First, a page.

Hepburn and Tracy sparkle once again, creating a scene simply by looking at one another. Who knows how they defined “love,” or how many definitions they had, or even if they defined it all, but what they shared with a grateful audience are some of the final loving moments between one of Hollywood’s greatest  non-couples. The tears Miss Hepburn fails to hide during Spencer Tracy’s final monologue are some of the most authentic tears ever to saturate the screen, resulting in her second of four Oscars for Best Actress in a Leading Role. Mr. Tracy convinces us easily of the strong love that his character feels for his wife, and when he glances over at her, I almost feel like I’m intruding. It’s wonderfully heartbreaking when he assures us all that the “memories are still there — clear, intact, indestructible. And they’ll be there if I live to be 110.”

But the one moment that touches me more than any other in the film does indeed fill me with tears, but those tears result from the belly laugh that has me practically rolling around on the floor. When Matt confides in a friend about his daughter’s situation and the frustration he feels about his wife’s reactions to it, Mr. Tracy does the unthinkable — he does an imitation of Katharine Hepburn. Providing a hypothetical in which his daughter comes home with an undesirable fiancé of a different shade, Matt is positive that his wife would ask “where will we get enough roses to fill the Rose Bowl?” From the hard “R’s” to the soft and gentle landing on the “L” of “bowl,” it was only Mr. Spencer Tracy who could provide such an imitation of Miss Hepburn . . . an imitation filled with annoyance, love, and devotion.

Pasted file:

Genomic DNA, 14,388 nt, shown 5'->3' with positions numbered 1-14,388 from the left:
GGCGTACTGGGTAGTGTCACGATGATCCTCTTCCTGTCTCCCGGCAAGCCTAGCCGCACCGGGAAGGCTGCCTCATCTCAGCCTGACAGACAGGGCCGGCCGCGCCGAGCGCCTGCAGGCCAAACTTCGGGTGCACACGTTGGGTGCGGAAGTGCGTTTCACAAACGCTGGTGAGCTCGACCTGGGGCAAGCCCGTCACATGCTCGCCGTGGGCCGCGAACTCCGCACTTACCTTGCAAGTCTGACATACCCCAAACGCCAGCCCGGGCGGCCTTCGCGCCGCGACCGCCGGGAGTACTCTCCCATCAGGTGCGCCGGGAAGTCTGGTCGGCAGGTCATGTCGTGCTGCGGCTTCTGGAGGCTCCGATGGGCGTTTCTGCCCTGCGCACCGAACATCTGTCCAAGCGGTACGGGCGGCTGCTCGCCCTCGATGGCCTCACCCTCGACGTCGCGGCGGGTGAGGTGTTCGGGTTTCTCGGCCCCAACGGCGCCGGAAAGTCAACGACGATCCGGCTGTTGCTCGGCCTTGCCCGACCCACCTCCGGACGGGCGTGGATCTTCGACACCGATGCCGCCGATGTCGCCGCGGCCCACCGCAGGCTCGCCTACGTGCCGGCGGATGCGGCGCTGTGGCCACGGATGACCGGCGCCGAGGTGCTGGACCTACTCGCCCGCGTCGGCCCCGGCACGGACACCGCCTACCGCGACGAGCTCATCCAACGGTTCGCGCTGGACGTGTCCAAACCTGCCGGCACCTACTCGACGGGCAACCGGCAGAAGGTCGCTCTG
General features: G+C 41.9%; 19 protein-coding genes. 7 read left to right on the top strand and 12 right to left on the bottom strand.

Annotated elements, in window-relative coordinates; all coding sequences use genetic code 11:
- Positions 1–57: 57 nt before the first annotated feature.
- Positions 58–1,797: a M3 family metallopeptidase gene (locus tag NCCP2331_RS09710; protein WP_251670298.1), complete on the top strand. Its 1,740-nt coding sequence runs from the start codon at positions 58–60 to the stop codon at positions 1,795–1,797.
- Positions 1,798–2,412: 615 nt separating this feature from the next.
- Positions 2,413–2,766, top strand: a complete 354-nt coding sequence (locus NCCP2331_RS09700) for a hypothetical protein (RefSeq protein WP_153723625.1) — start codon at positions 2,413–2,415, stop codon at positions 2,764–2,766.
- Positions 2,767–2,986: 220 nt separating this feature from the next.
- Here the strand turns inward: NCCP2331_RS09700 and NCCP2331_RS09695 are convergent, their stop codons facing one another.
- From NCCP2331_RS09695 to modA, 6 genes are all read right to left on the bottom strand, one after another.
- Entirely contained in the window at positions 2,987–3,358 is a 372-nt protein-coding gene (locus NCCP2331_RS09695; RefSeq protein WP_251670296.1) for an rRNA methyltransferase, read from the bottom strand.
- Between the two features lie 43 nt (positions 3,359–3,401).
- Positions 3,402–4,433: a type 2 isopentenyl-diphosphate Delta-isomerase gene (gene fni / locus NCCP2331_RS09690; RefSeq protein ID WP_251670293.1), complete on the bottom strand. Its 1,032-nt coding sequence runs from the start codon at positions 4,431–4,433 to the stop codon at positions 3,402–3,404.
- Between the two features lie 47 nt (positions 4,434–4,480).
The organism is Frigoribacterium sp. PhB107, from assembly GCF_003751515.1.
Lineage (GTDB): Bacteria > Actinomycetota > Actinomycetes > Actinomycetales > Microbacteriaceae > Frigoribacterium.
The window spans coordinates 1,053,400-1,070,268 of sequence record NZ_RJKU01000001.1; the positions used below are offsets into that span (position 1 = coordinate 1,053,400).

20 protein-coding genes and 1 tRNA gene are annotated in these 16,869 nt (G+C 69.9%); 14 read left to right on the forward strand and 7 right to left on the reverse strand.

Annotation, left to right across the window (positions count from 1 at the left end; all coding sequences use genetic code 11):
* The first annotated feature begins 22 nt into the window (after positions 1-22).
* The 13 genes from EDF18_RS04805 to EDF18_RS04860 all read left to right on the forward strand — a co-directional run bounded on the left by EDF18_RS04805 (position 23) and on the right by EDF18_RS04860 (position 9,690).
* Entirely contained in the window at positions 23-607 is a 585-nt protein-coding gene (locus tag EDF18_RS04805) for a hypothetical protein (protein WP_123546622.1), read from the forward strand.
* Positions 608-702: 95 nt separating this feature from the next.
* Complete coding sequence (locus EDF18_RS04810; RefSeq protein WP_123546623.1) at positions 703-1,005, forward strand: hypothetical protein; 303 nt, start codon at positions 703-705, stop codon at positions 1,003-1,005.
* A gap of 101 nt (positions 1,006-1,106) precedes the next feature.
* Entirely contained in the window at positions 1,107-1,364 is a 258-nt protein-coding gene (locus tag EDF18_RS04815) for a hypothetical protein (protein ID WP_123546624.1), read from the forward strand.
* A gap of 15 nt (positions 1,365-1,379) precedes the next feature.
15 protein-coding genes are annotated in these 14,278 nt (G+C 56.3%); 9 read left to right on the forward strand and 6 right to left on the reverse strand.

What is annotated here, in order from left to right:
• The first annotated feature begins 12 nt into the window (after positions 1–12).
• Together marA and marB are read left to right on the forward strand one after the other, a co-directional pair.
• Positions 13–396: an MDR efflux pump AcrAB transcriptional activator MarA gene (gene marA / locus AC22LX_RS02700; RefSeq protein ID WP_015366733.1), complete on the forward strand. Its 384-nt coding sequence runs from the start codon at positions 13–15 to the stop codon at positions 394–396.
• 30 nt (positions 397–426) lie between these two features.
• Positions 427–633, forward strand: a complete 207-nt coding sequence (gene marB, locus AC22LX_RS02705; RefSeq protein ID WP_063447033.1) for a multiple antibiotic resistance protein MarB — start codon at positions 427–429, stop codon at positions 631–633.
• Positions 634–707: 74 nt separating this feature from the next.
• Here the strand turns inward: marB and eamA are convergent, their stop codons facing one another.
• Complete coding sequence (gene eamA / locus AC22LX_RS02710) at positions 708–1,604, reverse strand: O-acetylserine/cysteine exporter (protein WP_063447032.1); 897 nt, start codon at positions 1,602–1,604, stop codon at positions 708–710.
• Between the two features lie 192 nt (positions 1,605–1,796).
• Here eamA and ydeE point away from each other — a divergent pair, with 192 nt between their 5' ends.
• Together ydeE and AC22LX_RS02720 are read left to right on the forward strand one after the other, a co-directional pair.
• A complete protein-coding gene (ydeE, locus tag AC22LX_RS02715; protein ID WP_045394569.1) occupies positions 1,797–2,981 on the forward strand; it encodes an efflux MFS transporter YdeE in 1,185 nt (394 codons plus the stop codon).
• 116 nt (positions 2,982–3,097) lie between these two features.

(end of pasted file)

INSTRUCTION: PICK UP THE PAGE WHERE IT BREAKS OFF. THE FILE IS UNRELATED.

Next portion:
So if you ask me (which some lovely people actually did), of course Guess Who’s Coming to Dinner holds up after all these years — the world has gone too far when it decides that Hepburn and Tracy are no longer in style . . .

Academy Awards for Guess Who’s Coming to Dinner (1968): Best Actress in a Leading Role, and Best Writing, Story and Screenplay Written Directly for the Screen

Add it to your queue.